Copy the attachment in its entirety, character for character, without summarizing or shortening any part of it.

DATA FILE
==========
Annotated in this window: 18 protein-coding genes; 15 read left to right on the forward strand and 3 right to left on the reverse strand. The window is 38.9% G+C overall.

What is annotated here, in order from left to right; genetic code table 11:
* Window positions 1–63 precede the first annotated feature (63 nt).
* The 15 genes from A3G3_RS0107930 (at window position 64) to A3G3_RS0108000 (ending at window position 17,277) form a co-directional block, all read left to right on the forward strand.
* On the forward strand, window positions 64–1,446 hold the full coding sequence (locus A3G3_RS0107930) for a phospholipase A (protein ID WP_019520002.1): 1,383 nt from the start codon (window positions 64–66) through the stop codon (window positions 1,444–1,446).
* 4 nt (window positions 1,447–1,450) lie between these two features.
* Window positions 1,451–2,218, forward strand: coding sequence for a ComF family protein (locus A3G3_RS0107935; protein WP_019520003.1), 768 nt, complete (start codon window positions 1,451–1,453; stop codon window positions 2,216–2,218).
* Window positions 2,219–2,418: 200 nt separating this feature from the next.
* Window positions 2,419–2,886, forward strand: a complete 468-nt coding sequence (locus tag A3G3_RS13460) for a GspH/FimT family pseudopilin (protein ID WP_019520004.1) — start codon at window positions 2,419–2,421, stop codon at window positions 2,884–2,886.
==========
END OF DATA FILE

Annotated in this window: 18 protein-coding genes; 15 read left to right on the forward strand and 3 right to left on the reverse strand. The window is 38.9% G+C overall.

What is annotated here, in order from left to right; genetic code table 11:
* Window positions 1–63 precede the first annotated feature (63 nt).
* The 15 genes from A3G3_RS0107930 (at window position 64) to A3G3_RS0108000 (ending at window position 17,277) form a co-directional block, all read left to right on the forward strand.
* On the forward strand, window positions 64–1,446 hold the full coding sequence (locus A3G3_RS0107930) for a phospholipase A (protein ID WP_019520002.1): 1,383 nt from the start codon (window positions 64–66) through the stop codon (window positions 1,444–1,446).
* 4 nt (window positions 1,447–1,450) lie between these two features.
* Window positions 1,451–2,218, forward strand: coding sequence for a ComF family protein (locus A3G3_RS0107935; protein WP_019520003.1), 768 nt, complete (start codon window positions 1,451–1,453; stop codon window positions 2,216–2,218).
* Window positions 2,219–2,418: 200 nt separating this feature from the next.
* Window positions 2,419–2,886, forward strand: a complete 468-nt coding sequence (locus tag A3G3_RS13460) for a GspH/FimT family pseudopilin (protein ID WP_019520004.1) — start codon at window positions 2,419–2,421, stop codon at window positions 2,884–2,886.